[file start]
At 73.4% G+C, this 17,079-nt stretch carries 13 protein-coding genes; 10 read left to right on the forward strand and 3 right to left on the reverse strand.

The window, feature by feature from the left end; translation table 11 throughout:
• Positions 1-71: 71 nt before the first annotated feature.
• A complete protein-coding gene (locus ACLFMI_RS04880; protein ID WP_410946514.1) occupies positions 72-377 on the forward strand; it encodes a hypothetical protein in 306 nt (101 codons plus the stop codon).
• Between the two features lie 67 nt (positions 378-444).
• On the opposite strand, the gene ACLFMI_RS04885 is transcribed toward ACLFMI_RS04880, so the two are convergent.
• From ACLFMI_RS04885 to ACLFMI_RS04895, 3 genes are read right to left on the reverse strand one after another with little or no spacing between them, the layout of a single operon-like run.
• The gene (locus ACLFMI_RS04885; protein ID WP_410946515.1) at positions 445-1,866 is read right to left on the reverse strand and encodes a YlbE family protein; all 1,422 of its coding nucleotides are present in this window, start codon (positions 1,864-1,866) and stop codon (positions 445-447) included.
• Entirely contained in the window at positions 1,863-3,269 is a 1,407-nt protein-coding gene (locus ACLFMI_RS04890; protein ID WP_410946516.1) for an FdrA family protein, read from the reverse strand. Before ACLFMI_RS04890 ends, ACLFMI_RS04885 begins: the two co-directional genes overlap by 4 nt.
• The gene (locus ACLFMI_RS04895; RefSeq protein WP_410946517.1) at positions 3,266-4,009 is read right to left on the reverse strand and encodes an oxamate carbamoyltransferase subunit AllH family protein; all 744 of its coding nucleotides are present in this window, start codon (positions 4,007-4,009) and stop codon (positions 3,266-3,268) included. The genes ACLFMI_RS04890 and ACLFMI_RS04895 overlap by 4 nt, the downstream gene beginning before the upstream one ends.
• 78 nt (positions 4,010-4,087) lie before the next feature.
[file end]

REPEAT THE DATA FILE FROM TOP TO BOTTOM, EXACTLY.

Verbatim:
At 73.4% G+C, this 17,079-nt stretch carries 13 protein-coding genes; 10 read left to right on the forward strand and 3 right to left on the reverse strand.

The window, feature by feature from the left end; translation table 11 throughout:
• Positions 1-71: 71 nt before the first annotated feature.
• A complete protein-coding gene (locus ACLFMI_RS04880; protein ID WP_410946514.1) occupies positions 72-377 on the forward strand; it encodes a hypothetical protein in 306 nt (101 codons plus the stop codon).
• Between the two features lie 67 nt (positions 378-444).
• On the opposite strand, the gene ACLFMI_RS04885 is transcribed toward ACLFMI_RS04880, so the two are convergent.
• From ACLFMI_RS04885 to ACLFMI_RS04895, 3 genes are read right to left on the reverse strand one after another with little or no spacing between them, the layout of a single operon-like run.
• The gene (locus ACLFMI_RS04885; protein ID WP_410946515.1) at positions 445-1,866 is read right to left on the reverse strand and encodes a YlbE family protein; all 1,422 of its coding nucleotides are present in this window, start codon (positions 1,864-1,866) and stop codon (positions 445-447) included.
• Entirely contained in the window at positions 1,863-3,269 is a 1,407-nt protein-coding gene (locus ACLFMI_RS04890; protein ID WP_410946516.1) for an FdrA family protein, read from the reverse strand. Before ACLFMI_RS04890 ends, ACLFMI_RS04885 begins: the two co-directional genes overlap by 4 nt.
• The gene (locus ACLFMI_RS04895; RefSeq protein WP_410946517.1) at positions 3,266-4,009 is read right to left on the reverse strand and encodes an oxamate carbamoyltransferase subunit AllH family protein; all 744 of its coding nucleotides are present in this window, start codon (positions 4,007-4,009) and stop codon (positions 3,266-3,268) included. The genes ACLFMI_RS04890 and ACLFMI_RS04895 overlap by 4 nt, the downstream gene beginning before the upstream one ends.
• 78 nt (positions 4,010-4,087) lie before the next feature.